Always cite the source of origin and credit its author at the end of your summary―failing to do so amounts to plagiarism.
Summarizing involves borrowing a concept from another and phrasing it in your own words. A summary remains focused on the broad aspect(s) and aims to bring out the essence of the original work, albeit in brief. While the specific purpose of writing a summary may differ from case to case, the basic aim is to succinctly present the main aspects in a manner that it can be clearly understood by someone who has not read the original work.
Before you begin to summarize an article, it is prudent to be aware of what makes a good summary. Listed below are two crucial features:
- Accuracy: A good summary does not beat around the bush. It gets straight to the point, and remains close to the essence of the original.
- Brevity: If your 'summary' is as long as the original, you wouldn't really call it that―it would instead be a paraphrase. Always keep things concise in a summary.
TIPS TO WRITE A GOOD SUMMARY
It makes little difference whether you are looking to summarize an article from a newspaper or a journal; be it academic or otherwise, you must follow a few rules. We've described them here.
1. Read and reread the original article.
It's like stating the obvious, but before you move on to summarizing another's piece, ensure that you've thoroughly understood it yourself. Remember, a summary's focus is on the main point(s) of the original article, which is why you need to clearly understand the entire work yourself. Even if you're already familiar with it, it would do well if you reread it anyway. It is surprising how a piece of writing reveals certain aspects that you're sure weren't present previously.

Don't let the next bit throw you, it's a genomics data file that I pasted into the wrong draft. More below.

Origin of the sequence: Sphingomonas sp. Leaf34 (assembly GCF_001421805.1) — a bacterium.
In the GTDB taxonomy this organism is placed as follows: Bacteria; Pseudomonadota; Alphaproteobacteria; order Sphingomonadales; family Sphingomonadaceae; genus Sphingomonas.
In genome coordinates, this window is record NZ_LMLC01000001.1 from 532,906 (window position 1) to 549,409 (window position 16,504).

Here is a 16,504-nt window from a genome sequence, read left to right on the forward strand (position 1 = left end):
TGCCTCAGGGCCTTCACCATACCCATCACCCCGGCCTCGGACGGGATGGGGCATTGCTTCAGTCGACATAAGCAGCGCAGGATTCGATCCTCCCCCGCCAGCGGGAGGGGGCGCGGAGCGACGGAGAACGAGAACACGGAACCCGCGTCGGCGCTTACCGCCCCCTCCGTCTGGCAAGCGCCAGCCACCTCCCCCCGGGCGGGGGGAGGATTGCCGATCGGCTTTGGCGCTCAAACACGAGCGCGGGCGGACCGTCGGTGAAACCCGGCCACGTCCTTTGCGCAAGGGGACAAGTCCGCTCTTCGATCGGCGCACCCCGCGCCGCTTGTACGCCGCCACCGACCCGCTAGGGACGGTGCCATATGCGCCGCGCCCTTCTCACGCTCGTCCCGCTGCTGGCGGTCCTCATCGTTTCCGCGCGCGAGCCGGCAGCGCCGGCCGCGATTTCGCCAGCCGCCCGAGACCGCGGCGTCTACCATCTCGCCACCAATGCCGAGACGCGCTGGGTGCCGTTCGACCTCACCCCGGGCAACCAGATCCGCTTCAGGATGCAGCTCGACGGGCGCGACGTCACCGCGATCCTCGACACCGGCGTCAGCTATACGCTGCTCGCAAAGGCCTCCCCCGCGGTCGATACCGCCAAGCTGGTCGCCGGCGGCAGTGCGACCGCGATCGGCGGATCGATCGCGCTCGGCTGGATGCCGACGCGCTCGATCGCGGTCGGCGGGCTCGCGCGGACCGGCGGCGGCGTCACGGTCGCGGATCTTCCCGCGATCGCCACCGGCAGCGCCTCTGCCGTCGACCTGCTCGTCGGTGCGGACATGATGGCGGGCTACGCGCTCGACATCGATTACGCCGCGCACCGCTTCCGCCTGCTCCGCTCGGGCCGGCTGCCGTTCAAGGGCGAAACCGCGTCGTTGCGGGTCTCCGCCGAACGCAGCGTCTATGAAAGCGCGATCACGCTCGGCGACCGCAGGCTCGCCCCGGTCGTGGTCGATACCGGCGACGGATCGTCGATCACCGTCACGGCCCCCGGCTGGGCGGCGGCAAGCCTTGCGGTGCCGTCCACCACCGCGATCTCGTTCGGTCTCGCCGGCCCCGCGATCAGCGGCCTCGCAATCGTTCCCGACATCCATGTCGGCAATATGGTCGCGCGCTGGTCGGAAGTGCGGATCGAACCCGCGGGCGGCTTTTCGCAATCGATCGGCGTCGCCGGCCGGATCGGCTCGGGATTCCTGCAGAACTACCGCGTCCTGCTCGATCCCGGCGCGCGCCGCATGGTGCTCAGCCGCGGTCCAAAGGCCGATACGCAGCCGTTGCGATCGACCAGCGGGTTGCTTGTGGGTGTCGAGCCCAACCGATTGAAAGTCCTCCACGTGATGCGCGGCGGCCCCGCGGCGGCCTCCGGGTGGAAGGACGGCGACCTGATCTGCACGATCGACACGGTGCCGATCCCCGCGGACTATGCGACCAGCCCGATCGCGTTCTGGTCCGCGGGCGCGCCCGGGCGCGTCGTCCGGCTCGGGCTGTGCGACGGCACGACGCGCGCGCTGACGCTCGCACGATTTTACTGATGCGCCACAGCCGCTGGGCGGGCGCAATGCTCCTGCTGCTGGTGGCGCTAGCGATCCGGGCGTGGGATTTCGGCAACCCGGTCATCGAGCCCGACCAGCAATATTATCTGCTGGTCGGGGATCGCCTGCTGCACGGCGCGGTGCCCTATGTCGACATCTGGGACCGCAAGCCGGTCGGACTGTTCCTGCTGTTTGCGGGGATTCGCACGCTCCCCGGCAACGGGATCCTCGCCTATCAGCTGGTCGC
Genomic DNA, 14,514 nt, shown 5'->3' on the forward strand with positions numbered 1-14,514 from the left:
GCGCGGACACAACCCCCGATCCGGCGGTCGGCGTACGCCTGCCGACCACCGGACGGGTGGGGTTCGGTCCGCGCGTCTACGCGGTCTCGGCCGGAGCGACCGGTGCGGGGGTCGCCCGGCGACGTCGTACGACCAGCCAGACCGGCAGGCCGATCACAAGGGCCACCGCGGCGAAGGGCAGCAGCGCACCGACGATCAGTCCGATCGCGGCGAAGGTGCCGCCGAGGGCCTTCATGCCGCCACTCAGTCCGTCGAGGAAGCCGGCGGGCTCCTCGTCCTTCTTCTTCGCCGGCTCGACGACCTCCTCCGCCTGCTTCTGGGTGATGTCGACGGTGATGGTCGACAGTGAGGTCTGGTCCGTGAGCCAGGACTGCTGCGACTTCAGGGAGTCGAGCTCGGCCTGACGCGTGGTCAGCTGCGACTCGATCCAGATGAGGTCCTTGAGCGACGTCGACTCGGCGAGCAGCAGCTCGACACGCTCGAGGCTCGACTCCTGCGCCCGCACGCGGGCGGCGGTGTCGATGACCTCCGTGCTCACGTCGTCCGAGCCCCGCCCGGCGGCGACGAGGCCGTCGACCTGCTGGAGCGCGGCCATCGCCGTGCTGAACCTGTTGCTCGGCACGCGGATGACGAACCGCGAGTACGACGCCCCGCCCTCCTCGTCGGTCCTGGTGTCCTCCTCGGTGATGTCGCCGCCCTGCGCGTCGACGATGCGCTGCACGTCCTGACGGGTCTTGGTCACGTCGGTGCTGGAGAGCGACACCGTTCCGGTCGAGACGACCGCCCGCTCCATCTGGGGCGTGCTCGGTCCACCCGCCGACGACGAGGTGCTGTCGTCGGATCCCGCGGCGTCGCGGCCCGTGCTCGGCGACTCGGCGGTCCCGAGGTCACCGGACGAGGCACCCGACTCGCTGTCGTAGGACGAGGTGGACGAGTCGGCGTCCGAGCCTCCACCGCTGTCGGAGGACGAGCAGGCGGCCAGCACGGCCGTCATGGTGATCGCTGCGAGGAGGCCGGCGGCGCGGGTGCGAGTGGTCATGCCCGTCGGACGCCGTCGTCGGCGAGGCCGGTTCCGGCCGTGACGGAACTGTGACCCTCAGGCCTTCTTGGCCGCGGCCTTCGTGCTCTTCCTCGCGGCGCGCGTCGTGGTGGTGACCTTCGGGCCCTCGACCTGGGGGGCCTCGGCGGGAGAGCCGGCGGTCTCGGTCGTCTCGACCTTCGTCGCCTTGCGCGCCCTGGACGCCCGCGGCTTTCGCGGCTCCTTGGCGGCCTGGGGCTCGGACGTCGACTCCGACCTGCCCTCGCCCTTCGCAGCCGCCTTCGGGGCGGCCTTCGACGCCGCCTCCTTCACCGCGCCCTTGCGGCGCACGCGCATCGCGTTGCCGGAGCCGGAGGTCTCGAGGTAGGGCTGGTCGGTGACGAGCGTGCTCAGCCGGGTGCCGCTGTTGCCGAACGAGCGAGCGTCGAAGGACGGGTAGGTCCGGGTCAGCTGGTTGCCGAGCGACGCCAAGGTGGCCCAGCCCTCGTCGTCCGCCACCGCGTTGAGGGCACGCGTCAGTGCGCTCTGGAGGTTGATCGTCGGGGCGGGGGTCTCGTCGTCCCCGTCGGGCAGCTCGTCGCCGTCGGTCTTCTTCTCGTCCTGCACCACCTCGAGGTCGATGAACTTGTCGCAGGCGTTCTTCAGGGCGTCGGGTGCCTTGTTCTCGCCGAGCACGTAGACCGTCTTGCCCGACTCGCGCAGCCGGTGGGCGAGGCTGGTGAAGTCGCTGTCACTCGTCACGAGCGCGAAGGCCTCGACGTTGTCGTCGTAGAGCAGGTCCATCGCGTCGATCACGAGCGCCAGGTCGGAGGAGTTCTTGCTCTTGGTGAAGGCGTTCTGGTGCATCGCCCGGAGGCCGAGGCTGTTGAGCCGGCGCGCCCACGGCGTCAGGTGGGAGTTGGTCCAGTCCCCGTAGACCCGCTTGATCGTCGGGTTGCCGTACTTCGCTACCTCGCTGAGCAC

2. Highlight the main points.
Before you get to drafting your summary, highlight the main points of the original. Make a list of points that you think should be covered in your version. A nicer way would be to reason out why a particular point needs to be a part of your summary, while another doesn't. This will help you gain a better understanding of the subject matter.
3. Never insert your opinion.
Well, not unless you're specifically asked to, of course. A summary is not to be written in the first person, since it does not call for the writer's opinion. Your job is to solely present an explanation of the text, and not an analysis.
4. Make use of your own words.
Although you are basically repeating the contents of the original article, you need to do so in your words. However, while you're doing so, make sure that the essence of the original does not get lost in translation. Conversely, in order to stay close to the original, do not go overboard in quoting the author.
5. Follow all the rules.
The American Psychological Association (APA) prescribes a long list of guidelines to be followed while drafting a summary, and you are recommended to peruse them. Introduce the author of the original by citing his/her name correctly. Using quotes from the original should be avoided as far as possible; you should be paraphrasing instead. In case it is inevitable, do quote the original, but remember to attribute it by using quotation marks, indicating that it has been borrowed from the text. Make use of the present tense while drafting. If you're unsure about the length of your summary, stick to the thumb rule of restricting it to about one-quarter to one-third of the total length of the original article.
Summary writing can be a bit cumbersome, considering the number of rules one needs to follow while drafting it. However, once you are clear with the basics of summary writing, it's just a matter of showcasing your understanding of the topic. Keep practicing, and you'd be sure of mastering this art.